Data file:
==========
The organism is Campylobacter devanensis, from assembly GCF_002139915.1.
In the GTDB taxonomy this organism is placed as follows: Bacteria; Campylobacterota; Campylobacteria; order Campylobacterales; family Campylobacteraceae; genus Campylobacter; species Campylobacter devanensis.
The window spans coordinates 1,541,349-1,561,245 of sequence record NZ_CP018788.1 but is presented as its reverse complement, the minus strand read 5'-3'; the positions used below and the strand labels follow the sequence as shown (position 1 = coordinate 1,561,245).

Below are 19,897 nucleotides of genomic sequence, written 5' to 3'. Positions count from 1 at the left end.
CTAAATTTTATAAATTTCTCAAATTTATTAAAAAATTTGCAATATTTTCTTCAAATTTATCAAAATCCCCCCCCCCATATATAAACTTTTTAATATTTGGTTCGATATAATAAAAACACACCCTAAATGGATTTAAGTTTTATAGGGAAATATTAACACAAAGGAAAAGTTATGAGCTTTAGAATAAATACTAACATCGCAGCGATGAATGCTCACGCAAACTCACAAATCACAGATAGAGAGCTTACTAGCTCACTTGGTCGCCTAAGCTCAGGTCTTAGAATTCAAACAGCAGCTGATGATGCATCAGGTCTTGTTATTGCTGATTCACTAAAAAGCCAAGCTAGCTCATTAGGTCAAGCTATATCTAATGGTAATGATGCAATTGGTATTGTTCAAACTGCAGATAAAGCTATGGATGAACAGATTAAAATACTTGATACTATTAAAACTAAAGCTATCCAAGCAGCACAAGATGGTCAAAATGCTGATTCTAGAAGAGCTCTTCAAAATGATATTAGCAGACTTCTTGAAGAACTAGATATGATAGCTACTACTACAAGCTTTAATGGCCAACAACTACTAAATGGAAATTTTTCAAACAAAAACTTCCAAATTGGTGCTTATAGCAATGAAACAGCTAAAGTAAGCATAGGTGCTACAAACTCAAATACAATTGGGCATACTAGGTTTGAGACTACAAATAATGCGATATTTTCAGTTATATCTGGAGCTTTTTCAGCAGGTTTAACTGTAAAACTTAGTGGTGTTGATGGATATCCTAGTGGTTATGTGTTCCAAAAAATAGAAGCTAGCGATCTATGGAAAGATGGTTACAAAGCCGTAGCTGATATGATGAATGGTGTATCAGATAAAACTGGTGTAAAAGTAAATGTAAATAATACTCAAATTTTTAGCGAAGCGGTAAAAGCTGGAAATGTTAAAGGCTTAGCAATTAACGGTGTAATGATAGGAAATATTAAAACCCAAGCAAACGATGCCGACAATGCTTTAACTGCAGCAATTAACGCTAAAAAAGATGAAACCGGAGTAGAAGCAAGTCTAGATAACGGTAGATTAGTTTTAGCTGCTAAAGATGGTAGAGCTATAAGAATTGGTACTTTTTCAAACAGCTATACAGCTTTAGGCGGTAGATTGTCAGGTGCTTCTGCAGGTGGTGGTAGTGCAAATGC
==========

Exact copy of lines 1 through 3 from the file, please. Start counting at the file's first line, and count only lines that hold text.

The organism is Campylobacter devanensis, from assembly GCF_002139915.1.
In the GTDB taxonomy this organism is placed as follows: Bacteria; Campylobacterota; Campylobacteria; order Campylobacterales; family Campylobacteraceae; genus Campylobacter; species Campylobacter devanensis.
The window spans coordinates 1,541,349-1,561,245 of sequence record NZ_CP018788.1 but is presented as its reverse complement, the minus strand read 5'-3'; the positions used below and the strand labels follow the sequence as shown (position 1 = coordinate 1,561,245).